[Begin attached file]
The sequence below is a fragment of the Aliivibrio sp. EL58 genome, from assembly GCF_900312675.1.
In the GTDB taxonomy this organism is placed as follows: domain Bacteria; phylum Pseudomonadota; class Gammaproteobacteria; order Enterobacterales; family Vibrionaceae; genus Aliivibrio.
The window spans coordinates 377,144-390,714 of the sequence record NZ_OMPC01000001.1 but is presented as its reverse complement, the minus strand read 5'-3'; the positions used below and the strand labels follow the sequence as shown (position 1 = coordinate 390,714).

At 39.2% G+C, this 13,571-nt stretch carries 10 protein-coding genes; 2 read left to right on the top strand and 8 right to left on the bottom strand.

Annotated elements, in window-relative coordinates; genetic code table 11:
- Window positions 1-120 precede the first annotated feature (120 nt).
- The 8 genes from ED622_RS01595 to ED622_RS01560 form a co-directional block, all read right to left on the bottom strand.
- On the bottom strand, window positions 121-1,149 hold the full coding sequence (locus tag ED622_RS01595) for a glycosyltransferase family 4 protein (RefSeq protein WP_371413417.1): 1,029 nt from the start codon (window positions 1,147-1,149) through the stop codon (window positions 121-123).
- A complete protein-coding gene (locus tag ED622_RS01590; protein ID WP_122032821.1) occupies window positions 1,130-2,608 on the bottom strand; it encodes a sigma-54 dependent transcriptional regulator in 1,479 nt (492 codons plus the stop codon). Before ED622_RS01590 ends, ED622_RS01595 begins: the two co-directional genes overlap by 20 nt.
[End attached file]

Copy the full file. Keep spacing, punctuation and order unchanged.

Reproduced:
The sequence below is a fragment of the Aliivibrio sp. EL58 genome, from assembly GCF_900312675.1.
In the GTDB taxonomy this organism is placed as follows: domain Bacteria; phylum Pseudomonadota; class Gammaproteobacteria; order Enterobacterales; family Vibrionaceae; genus Aliivibrio.
The window spans coordinates 377,144-390,714 of the sequence record NZ_OMPC01000001.1 but is presented as its reverse complement, the minus strand read 5'-3'; the positions used below and the strand labels follow the sequence as shown (position 1 = coordinate 390,714).

At 39.2% G+C, this 13,571-nt stretch carries 10 protein-coding genes; 2 read left to right on the top strand and 8 right to left on the bottom strand.

Annotated elements, in window-relative coordinates; genetic code table 11:
- Window positions 1-120 precede the first annotated feature (120 nt).
- The 8 genes from ED622_RS01595 to ED622_RS01560 form a co-directional block, all read right to left on the bottom strand.
- On the bottom strand, window positions 121-1,149 hold the full coding sequence (locus tag ED622_RS01595) for a glycosyltransferase family 4 protein (RefSeq protein WP_371413417.1): 1,029 nt from the start codon (window positions 1,147-1,149) through the stop codon (window positions 121-123).
- A complete protein-coding gene (locus tag ED622_RS01590; protein ID WP_122032821.1) occupies window positions 1,130-2,608 on the bottom strand; it encodes a sigma-54 dependent transcriptional regulator in 1,479 nt (492 codons plus the stop codon). Before ED622_RS01590 ends, ED622_RS01595 begins: the two co-directional genes overlap by 20 nt.